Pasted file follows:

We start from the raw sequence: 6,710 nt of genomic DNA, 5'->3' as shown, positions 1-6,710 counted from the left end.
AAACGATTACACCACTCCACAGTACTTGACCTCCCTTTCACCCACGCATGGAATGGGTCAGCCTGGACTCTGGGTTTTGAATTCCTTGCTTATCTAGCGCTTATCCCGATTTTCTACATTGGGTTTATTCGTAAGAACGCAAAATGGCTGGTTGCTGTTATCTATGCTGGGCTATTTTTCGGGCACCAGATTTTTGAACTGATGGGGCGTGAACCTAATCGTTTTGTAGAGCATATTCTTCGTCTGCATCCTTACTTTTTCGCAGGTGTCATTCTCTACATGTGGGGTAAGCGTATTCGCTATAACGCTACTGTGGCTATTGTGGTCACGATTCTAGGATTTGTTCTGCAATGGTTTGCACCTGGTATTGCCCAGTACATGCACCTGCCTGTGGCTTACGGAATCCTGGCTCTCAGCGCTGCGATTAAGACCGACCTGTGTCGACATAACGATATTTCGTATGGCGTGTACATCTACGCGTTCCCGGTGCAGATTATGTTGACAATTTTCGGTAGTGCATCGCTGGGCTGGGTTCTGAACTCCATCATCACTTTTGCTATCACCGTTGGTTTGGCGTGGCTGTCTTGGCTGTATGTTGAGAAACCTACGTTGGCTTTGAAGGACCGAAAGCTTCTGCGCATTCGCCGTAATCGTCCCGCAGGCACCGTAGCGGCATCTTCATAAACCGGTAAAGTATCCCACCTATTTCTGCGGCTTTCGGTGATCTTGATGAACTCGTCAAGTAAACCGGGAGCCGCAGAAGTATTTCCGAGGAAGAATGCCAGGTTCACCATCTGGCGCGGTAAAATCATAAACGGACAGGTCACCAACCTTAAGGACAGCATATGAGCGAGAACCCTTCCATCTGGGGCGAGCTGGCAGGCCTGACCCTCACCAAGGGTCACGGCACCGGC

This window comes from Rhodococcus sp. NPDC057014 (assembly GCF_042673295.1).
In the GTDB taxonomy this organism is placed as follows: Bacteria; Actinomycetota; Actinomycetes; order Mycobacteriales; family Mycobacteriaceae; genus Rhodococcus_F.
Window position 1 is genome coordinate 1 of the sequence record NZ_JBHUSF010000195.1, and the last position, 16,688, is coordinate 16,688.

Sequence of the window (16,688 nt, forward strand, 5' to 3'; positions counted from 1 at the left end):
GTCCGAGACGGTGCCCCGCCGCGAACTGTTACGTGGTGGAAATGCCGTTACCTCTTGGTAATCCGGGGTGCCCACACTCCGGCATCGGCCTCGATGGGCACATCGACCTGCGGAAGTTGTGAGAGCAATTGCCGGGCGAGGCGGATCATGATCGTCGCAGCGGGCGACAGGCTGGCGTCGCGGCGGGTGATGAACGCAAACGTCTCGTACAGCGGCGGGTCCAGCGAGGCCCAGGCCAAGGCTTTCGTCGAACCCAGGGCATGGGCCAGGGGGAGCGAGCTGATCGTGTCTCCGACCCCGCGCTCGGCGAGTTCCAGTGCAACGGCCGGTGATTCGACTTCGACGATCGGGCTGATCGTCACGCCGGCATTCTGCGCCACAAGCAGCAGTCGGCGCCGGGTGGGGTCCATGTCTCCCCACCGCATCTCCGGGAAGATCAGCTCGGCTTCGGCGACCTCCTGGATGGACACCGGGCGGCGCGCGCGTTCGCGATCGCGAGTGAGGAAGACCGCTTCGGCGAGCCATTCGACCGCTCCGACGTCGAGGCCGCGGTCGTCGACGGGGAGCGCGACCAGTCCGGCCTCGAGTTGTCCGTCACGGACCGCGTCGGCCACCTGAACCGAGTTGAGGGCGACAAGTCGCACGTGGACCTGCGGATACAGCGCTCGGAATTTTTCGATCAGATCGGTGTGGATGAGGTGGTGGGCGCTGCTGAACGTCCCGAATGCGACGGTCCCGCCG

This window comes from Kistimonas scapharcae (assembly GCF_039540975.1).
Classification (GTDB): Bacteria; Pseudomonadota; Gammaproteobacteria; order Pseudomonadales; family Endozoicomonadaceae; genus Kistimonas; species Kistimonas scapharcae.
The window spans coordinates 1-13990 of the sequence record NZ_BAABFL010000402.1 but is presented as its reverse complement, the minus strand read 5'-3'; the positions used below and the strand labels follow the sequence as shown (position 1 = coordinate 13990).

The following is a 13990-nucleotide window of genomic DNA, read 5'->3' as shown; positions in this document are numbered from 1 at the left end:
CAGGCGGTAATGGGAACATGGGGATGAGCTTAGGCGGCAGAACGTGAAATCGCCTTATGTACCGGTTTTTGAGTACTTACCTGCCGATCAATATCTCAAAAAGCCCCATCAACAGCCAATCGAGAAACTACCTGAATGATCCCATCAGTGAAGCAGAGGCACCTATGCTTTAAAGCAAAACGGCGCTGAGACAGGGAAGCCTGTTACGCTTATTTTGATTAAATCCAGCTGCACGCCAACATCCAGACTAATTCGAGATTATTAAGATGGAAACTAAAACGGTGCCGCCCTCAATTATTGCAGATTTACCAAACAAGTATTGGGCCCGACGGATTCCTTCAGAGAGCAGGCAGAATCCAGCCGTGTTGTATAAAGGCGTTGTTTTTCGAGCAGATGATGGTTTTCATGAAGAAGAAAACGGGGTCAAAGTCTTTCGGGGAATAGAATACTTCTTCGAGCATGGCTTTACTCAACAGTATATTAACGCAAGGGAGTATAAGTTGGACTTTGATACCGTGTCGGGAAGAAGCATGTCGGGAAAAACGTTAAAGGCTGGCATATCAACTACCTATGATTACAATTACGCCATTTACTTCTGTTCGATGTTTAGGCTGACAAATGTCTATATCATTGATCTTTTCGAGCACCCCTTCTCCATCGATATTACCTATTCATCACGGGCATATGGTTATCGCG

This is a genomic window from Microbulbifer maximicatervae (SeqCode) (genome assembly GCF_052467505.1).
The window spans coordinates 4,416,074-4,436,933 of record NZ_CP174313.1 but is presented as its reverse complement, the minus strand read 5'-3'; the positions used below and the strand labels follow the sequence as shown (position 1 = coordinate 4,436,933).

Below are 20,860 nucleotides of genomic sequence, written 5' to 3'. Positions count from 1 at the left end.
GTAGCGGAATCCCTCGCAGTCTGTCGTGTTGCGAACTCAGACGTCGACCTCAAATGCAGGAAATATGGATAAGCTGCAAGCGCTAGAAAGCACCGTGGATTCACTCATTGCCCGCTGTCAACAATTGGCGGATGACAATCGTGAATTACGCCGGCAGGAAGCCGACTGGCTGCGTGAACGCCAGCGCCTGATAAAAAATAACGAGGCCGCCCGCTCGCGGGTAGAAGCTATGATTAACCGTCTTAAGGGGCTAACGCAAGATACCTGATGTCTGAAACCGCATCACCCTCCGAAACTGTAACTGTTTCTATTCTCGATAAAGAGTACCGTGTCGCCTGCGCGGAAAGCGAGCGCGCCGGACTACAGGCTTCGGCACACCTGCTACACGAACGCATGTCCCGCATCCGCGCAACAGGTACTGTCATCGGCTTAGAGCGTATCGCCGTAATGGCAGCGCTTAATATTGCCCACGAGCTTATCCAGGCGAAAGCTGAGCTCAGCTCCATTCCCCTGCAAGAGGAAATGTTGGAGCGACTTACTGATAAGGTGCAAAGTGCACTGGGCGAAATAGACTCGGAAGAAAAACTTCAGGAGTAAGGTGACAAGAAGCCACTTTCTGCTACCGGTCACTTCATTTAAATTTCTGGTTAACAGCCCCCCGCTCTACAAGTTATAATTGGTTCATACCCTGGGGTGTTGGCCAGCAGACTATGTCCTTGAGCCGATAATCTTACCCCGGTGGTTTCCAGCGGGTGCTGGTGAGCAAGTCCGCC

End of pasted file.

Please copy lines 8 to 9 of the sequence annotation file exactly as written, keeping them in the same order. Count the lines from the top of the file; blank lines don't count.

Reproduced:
This window comes from Kistimonas scapharcae (assembly GCF_039540975.1).
Classification (GTDB): Bacteria; Pseudomonadota; Gammaproteobacteria; order Pseudomonadales; family Endozoicomonadaceae; genus Kistimonas; species Kistimonas scapharcae.